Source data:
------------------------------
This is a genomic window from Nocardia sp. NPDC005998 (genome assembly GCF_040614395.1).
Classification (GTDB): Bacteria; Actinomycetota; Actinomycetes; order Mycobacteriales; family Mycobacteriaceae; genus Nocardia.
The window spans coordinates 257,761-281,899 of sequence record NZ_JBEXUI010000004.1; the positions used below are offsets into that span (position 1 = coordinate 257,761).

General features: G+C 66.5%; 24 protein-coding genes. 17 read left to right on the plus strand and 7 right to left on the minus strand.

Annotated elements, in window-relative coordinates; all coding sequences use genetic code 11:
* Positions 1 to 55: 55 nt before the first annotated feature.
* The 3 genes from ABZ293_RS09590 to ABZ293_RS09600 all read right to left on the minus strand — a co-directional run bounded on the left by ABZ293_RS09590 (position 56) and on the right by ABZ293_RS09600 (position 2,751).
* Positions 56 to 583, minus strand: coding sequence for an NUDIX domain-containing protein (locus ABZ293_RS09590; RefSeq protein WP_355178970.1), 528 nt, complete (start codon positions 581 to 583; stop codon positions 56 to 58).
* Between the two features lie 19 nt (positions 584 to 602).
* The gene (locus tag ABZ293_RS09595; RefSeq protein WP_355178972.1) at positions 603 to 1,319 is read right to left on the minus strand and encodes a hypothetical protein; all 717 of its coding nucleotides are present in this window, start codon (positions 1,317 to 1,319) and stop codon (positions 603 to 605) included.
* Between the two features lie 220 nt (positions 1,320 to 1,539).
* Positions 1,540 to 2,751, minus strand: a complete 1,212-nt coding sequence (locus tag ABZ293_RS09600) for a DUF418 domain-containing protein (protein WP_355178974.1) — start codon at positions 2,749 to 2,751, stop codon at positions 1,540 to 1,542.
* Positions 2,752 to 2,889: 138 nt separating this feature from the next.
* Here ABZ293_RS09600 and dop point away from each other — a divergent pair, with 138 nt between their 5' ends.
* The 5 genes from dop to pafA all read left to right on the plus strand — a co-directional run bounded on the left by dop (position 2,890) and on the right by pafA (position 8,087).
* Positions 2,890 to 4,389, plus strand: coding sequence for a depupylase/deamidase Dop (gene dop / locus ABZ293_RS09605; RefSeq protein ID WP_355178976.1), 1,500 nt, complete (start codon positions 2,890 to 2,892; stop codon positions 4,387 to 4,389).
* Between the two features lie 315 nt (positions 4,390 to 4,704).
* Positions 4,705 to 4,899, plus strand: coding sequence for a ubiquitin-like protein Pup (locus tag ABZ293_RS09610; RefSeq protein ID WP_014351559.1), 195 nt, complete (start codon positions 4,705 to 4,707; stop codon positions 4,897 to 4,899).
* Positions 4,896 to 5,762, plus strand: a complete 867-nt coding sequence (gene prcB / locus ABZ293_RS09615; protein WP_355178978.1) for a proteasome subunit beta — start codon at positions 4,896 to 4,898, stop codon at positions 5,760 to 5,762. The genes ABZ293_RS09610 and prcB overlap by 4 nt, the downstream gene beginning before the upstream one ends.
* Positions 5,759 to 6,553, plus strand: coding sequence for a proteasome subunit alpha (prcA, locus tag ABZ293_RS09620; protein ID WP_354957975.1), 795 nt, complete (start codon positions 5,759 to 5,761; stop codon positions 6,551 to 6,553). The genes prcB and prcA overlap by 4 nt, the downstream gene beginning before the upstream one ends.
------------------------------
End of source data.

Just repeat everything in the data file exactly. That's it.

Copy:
This is a genomic window from Nocardia sp. NPDC005998 (genome assembly GCF_040614395.1).
Classification (GTDB): Bacteria; Actinomycetota; Actinomycetes; order Mycobacteriales; family Mycobacteriaceae; genus Nocardia.
The window spans coordinates 257,761-281,899 of sequence record NZ_JBEXUI010000004.1; the positions used below are offsets into that span (position 1 = coordinate 257,761).

General features: G+C 66.5%; 24 protein-coding genes. 17 read left to right on the plus strand and 7 right to left on the minus strand.

Annotated elements, in window-relative coordinates; all coding sequences use genetic code 11:
* Positions 1 to 55: 55 nt before the first annotated feature.
* The 3 genes from ABZ293_RS09590 to ABZ293_RS09600 all read right to left on the minus strand — a co-directional run bounded on the left by ABZ293_RS09590 (position 56) and on the right by ABZ293_RS09600 (position 2,751).
* Positions 56 to 583, minus strand: coding sequence for an NUDIX domain-containing protein (locus ABZ293_RS09590; RefSeq protein WP_355178970.1), 528 nt, complete (start codon positions 581 to 583; stop codon positions 56 to 58).
* Between the two features lie 19 nt (positions 584 to 602).
* The gene (locus tag ABZ293_RS09595; RefSeq protein WP_355178972.1) at positions 603 to 1,319 is read right to left on the minus strand and encodes a hypothetical protein; all 717 of its coding nucleotides are present in this window, start codon (positions 1,317 to 1,319) and stop codon (positions 603 to 605) included.
* Between the two features lie 220 nt (positions 1,320 to 1,539).
* Positions 1,540 to 2,751, minus strand: a complete 1,212-nt coding sequence (locus tag ABZ293_RS09600) for a DUF418 domain-containing protein (protein WP_355178974.1) — start codon at positions 2,749 to 2,751, stop codon at positions 1,540 to 1,542.
* Positions 2,752 to 2,889: 138 nt separating this feature from the next.
* Here ABZ293_RS09600 and dop point away from each other — a divergent pair, with 138 nt between their 5' ends.
* The 5 genes from dop to pafA all read left to right on the plus strand — a co-directional run bounded on the left by dop (position 2,890) and on the right by pafA (position 8,087).
* Positions 2,890 to 4,389, plus strand: coding sequence for a depupylase/deamidase Dop (gene dop / locus ABZ293_RS09605; RefSeq protein ID WP_355178976.1), 1,500 nt, complete (start codon positions 2,890 to 2,892; stop codon positions 4,387 to 4,389).
* Between the two features lie 315 nt (positions 4,390 to 4,704).
* Positions 4,705 to 4,899, plus strand: coding sequence for a ubiquitin-like protein Pup (locus tag ABZ293_RS09610; RefSeq protein ID WP_014351559.1), 195 nt, complete (start codon positions 4,705 to 4,707; stop codon positions 4,897 to 4,899).
* Positions 4,896 to 5,762, plus strand: a complete 867-nt coding sequence (gene prcB / locus ABZ293_RS09615; protein WP_355178978.1) for a proteasome subunit beta — start codon at positions 4,896 to 4,898, stop codon at positions 5,760 to 5,762. The genes ABZ293_RS09610 and prcB overlap by 4 nt, the downstream gene beginning before the upstream one ends.
* Positions 5,759 to 6,553, plus strand: coding sequence for a proteasome subunit alpha (prcA, locus tag ABZ293_RS09620; protein ID WP_354957975.1), 795 nt, complete (start codon positions 5,759 to 5,761; stop codon positions 6,551 to 6,553). The genes prcB and prcA overlap by 4 nt, the downstream gene beginning before the upstream one ends.